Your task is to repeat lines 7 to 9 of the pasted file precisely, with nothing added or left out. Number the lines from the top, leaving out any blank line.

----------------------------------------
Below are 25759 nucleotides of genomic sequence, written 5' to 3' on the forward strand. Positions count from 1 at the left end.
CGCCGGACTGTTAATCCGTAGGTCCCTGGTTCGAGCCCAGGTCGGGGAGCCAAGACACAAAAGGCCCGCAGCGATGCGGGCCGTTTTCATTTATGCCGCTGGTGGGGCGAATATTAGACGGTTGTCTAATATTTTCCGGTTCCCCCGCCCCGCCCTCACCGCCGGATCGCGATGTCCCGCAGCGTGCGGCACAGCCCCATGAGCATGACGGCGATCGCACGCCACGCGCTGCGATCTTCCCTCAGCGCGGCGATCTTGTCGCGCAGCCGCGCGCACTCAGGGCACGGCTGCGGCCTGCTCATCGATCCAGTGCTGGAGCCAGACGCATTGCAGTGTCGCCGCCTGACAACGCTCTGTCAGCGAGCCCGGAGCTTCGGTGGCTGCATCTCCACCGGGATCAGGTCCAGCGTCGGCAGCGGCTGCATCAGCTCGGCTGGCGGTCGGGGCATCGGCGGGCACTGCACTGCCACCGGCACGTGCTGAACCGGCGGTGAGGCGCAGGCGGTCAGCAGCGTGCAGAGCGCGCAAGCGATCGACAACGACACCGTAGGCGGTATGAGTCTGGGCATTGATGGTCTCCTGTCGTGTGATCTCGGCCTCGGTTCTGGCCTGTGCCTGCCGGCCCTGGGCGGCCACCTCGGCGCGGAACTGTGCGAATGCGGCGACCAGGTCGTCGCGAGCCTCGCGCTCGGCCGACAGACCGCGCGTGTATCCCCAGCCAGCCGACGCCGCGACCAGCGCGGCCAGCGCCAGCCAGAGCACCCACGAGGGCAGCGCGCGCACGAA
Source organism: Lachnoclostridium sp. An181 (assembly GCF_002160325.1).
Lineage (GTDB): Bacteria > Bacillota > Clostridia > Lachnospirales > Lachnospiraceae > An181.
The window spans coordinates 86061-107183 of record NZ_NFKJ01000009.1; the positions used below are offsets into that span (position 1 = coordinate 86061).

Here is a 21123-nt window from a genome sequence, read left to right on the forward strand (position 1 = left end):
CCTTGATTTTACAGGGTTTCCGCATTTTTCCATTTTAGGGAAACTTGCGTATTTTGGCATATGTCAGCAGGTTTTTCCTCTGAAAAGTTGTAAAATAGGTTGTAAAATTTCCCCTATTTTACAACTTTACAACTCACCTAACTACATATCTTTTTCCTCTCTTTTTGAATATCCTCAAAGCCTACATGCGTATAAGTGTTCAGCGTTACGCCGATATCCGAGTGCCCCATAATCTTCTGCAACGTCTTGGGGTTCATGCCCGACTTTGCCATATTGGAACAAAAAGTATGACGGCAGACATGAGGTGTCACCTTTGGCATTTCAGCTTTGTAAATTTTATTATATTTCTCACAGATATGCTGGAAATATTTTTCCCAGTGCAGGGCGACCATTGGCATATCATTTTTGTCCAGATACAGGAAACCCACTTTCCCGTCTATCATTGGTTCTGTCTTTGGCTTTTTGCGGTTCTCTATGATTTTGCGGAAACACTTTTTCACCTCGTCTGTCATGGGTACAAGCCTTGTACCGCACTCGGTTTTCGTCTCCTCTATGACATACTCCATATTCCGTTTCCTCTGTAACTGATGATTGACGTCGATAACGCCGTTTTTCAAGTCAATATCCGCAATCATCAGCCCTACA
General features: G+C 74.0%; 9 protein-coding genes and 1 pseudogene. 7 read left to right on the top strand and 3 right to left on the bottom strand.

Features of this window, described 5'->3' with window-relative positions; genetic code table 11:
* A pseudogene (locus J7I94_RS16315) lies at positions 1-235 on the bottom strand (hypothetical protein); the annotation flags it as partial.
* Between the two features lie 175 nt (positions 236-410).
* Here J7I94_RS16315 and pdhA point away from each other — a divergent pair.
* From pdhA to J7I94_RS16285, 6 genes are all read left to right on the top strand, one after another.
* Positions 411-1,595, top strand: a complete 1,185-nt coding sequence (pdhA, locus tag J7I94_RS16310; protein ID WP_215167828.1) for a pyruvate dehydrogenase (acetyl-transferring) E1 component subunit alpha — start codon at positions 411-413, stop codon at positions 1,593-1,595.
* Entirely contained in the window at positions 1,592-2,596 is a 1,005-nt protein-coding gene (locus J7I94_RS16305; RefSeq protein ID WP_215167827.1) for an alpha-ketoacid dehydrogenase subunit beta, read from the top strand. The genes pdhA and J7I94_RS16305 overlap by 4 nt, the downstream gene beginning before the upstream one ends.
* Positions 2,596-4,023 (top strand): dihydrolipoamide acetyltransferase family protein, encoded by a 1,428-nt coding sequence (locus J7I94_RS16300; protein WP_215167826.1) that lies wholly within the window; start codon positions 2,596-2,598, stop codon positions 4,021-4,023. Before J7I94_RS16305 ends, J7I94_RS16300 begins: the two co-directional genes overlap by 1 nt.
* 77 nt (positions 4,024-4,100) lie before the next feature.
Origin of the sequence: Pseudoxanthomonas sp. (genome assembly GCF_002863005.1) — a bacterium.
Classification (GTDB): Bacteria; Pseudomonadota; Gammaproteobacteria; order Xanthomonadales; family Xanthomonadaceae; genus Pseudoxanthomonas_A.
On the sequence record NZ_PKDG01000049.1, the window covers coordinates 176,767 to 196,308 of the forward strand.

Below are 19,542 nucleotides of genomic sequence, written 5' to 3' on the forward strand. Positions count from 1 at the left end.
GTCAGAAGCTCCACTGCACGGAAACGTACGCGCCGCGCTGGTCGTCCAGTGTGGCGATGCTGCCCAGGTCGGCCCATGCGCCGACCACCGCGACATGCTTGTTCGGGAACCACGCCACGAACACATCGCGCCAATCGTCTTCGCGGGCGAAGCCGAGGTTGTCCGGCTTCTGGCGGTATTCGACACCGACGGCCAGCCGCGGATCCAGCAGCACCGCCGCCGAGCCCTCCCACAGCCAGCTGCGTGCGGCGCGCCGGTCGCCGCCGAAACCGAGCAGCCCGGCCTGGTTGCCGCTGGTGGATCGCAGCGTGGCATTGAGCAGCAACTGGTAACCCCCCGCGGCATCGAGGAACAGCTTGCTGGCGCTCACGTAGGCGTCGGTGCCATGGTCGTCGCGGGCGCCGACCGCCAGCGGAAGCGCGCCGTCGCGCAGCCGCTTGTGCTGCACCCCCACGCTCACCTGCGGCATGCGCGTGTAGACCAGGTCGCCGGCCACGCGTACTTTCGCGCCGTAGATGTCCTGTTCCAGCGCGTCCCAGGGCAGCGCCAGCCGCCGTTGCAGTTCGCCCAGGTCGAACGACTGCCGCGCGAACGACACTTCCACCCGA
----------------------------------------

CCTTGATTTTACAGGGTTTCCGCATTTTTCCATTTTAGGGAAACTTGCGTATTTTGGCATATGTCAGCAGGTTTTTCCTCTGAAAAGTTGTAAAATAGGTTGTAAAATTTCCCCTATTTTACAACTTTACAACTCACCTAACTACATATCTTTTTCCTCTCTTTTTGAATATCCTCAAAGCCTACATGCGTATAAGTGTTCAGCGTTACGCCGATATCCGAGTGCCCCATAATCTTCTGCAACGTCTTGGGGTTCATGCCCGACTTTGCCATATTGGAACAAAAAGTATGACGGCAGACATGAGGTGTCACCTTTGGCATTTCAGCTTTGTAAATTTTATTATATTTCTCACAGATATGCTGGAAATATTTTTCCCAGTGCAGGGCGACCATTGGCATATCATTTTTGTCCAGATACAGGAAACCCACTTTCCCGTCTATCATTGGTTCTGTCTTTGGCTTTTTGCGGTTCTCTATGATTTTGCGGAAACACTTTTTCACCTCGTCTGTCATGGGTACAAGCCTTGTACCGCACTCGGTTTTCGTCTCCTCTATGACATACTCCATATTCCGTTTCCTCTGTAACTGATGATTGACGTCGATAACGCCGTTTTTCAAGTCAATATCCGCAATCATCAGCCCTACA
General features: G+C 74.0%; 9 protein-coding genes and 1 pseudogene. 7 read left to right on the top strand and 3 right to left on the bottom strand.

Features of this window, described 5'->3' with window-relative positions; genetic code table 11: